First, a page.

1) Audiobooks are great for passing the time in the car and feeling like you got some book reading accomplished. I've found that the ones that hold our attention are either funny, adventurous, or familiar. With younger kids in the car, it can be difficult to find the book that works for everybody, so compromise must be employed. Personally, we've had the most success with the Junie B. Jones series. The books are funny, the reader is great, and the stories are familiar. It's also helpful that each book is only about thirty minutes of listening time, so they are perfect for that last hour of a trip when everyone is getting cranky. For older kids, I'd also recommend A Series of Unfortunate Events, read by Tim Curry. Again, these work best when you already know the story as it makes it easier for everyone to follow along.
2) Question books can turn a long car ride into a wonderful opportunity to share stories and memories. Not sure what a question book is? Well, I may be making up the genre as I'm only aware of two such titles for kids, but both are excellent. Ask Me features an interesting photograph or illustration on one page and a question on the other. Questions like, "What do you wish you could do really well?" and "Where do you like to hide?" Another title, Could You? Would you?, by Trudy White features whimsical drawings along with the questions. Sometimes the questions are offered alone, like "Would you like to dance with animals or look at plants?" But many times include follow-up questions or a few ideas to start you off. So, "What makes you smile?" lists pineapple and big goldfish in a pond. Both books are wonderful to start you talking to each other.
3) Find It books are very popular anyway if my library requests are any indication, but a car trip is the perfect place for them. You may buy yourself a reasonably quiet hour only punctuated by an occasional "Found it!" Where's Waldo? series is famous, and the I Spy series by Jean Marzollo isn't far behind. I've also seen these types of books for TV shows and movies, ocean life and museums. I keep one in the car at all times, because you never know when a trip across town can go terribly wrong.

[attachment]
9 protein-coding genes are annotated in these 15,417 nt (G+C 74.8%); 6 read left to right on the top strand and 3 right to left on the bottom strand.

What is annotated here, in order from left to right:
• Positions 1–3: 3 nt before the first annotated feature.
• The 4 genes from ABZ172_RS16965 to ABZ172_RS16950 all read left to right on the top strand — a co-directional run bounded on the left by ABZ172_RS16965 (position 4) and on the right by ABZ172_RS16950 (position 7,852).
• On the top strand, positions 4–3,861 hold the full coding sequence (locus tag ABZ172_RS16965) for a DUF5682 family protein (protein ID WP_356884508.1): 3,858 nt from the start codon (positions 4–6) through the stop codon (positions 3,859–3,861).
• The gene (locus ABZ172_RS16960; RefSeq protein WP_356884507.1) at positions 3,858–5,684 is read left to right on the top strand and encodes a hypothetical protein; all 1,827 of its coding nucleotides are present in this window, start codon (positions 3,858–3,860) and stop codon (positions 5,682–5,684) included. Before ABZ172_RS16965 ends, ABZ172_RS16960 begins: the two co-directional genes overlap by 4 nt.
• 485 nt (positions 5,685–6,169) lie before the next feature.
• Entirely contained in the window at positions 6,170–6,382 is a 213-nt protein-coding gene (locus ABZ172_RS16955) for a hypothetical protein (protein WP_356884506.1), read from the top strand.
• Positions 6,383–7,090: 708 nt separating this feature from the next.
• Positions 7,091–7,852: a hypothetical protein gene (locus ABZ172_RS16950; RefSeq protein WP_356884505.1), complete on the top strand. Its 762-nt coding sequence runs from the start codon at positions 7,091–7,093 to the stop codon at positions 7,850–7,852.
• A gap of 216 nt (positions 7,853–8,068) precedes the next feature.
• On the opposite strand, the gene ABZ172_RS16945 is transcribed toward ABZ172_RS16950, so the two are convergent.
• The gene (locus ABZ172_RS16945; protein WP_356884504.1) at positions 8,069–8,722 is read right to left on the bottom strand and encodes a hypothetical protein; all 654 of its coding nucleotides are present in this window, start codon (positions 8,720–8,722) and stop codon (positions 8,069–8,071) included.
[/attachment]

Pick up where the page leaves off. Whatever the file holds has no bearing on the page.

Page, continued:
What books have made your car trips bearable?
The 2009 Newbery/Caldecott/Wilder banquet was fantastic. Wonderful. Sparkling. Funny. Exciting. And it was also something extremely odd (for me, at least): Visible.
Why was this so strange? The vast majority of the tables at the banquet are reserved by publishers for their invited guests. If you buy a ticket through the regular conference registration, the only place to sit is at the unreserved tables near the back and along the sides (and you've got to fight for a decent spot). Here's a picture of David Wiesner's Caldecott speech from the first year I attended. (Keep in mind that I stood up to take this picture).
After doing this for two years, I wanted to find out what was going on in the good seats. Since I knew I'd never be invited by a publisher, I decided to buy a table myself. (Little known fact: any group of 10 attending the banquet can do this, if they purchase the table in advance and by the deadline). I recruited 9 lovely librarians, and this year my table looked like this:
Wondering what is sitting on all the plates? It's the program for the banquet, which always features artwork from the Caldecott medal book plus a CD recording of the acceptance speeches. The first year it struck me as pretty odd to have the speech in my hands even before it had even been presented!
What was more amazing about the table (other than the fact that it had my name on it) was that it was in the center of the ballroom and only two rows from the front. Not only could I finally see the podium, but I was also able to get a good look at all the other people in the good seats.
Jon Sciezcka was sitting directly in front of me. (This picture gives new meaning to the Heavy Medal dinner I mentioned in my last post.)
Okay, I admit it, I used the zoom feature on my camera. (But the David Wiesner picture was zoomed all the way in too.) And, um, the flash didn't work and you'll have to take my word for it that it's a picture of Neil Gaiman during his Newbery speech. But still!
The other neat thing about being so close was that I could see who was sitting in the front row. I was able to talk to Beth Krommes' teenage daughter and ask her the only question I could think of: "Is this the best night of your life?" Her face glowed as she answered yes.
And I also was able to see, that during dinner and for the briefest of moments, Neil Gaiman had stepped off the dais. I grabbed my camera and a very nice friend and managed to get this picture:
But I didn't realize he was famous. I knew his children's books and was excited to meet him because he was this year's Newbery Medal winner, and because I loved The Graveyard Book. I posted the picture above on Facebook, and was shocked at the number of people who recognized him. My friends have since informed me (in a very nice way) how incredibly ignorant I am and that I'm the only person in the entire world who doesn't know that he's a literary rock star. That's what I get for reading far more children's books than adult ones.